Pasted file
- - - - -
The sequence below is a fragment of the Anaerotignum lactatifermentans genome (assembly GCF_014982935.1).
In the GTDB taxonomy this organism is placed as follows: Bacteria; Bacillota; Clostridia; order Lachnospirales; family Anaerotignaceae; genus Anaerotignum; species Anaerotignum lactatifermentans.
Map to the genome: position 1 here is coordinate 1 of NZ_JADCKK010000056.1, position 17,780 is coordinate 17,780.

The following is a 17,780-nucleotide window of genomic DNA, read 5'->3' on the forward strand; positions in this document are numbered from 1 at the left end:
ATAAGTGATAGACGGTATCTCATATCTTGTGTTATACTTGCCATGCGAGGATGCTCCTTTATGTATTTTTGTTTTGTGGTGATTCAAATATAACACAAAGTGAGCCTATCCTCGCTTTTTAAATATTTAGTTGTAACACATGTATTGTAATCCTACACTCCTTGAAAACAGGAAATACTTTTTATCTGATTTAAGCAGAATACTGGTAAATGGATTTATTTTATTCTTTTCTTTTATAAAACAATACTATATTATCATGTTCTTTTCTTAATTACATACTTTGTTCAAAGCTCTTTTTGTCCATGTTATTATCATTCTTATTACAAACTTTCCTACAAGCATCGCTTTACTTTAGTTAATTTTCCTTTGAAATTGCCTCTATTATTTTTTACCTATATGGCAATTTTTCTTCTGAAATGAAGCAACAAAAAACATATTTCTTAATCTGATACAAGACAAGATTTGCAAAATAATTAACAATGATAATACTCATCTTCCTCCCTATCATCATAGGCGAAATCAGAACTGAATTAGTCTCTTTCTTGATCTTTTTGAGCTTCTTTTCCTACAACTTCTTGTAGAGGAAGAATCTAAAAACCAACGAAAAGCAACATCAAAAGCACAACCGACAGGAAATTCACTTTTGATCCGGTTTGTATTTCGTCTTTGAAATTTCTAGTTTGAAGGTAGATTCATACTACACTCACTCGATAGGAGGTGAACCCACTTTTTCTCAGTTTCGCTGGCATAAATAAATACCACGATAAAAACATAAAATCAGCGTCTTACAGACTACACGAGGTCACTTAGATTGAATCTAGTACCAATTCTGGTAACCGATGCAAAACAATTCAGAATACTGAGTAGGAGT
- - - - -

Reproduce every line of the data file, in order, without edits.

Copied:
The sequence below is a fragment of the Anaerotignum lactatifermentans genome (assembly GCF_014982935.1).
In the GTDB taxonomy this organism is placed as follows: Bacteria; Bacillota; Clostridia; order Lachnospirales; family Anaerotignaceae; genus Anaerotignum; species Anaerotignum lactatifermentans.
Map to the genome: position 1 here is coordinate 1 of NZ_JADCKK010000056.1, position 17,780 is coordinate 17,780.

The following is a 17,780-nucleotide window of genomic DNA, read 5'->3' on the forward strand; positions in this document are numbered from 1 at the left end:
ATAAGTGATAGACGGTATCTCATATCTTGTGTTATACTTGCCATGCGAGGATGCTCCTTTATGTATTTTTGTTTTGTGGTGATTCAAATATAACACAAAGTGAGCCTATCCTCGCTTTTTAAATATTTAGTTGTAACACATGTATTGTAATCCTACACTCCTTGAAAACAGGAAATACTTTTTATCTGATTTAAGCAGAATACTGGTAAATGGATTTATTTTATTCTTTTCTTTTATAAAACAATACTATATTATCATGTTCTTTTCTTAATTACATACTTTGTTCAAAGCTCTTTTTGTCCATGTTATTATCATTCTTATTACAAACTTTCCTACAAGCATCGCTTTACTTTAGTTAATTTTCCTTTGAAATTGCCTCTATTATTTTTTACCTATATGGCAATTTTTCTTCTGAAATGAAGCAACAAAAAACATATTTCTTAATCTGATACAAGACAAGATTTGCAAAATAATTAACAATGATAATACTCATCTTCCTCCCTATCATCATAGGCGAAATCAGAACTGAATTAGTCTCTTTCTTGATCTTTTTGAGCTTCTTTTCCTACAACTTCTTGTAGAGGAAGAATCTAAAAACCAACGAAAAGCAACATCAAAAGCACAACCGACAGGAAATTCACTTTTGATCCGGTTTGTATTTCGTCTTTGAAATTTCTAGTTTGAAGGTAGATTCATACTACACTCACTCGATAGGAGGTGAACCCACTTTTTCTCAGTTTCGCTGGCATAAATAAATACCACGATAAAAACATAAAATCAGCGTCTTACAGACTACACGAGGTCACTTAGATTGAATCTAGTACCAATTCTGGTAACCGATGCAAAACAATTCAGAATACTGAGTAGGAGT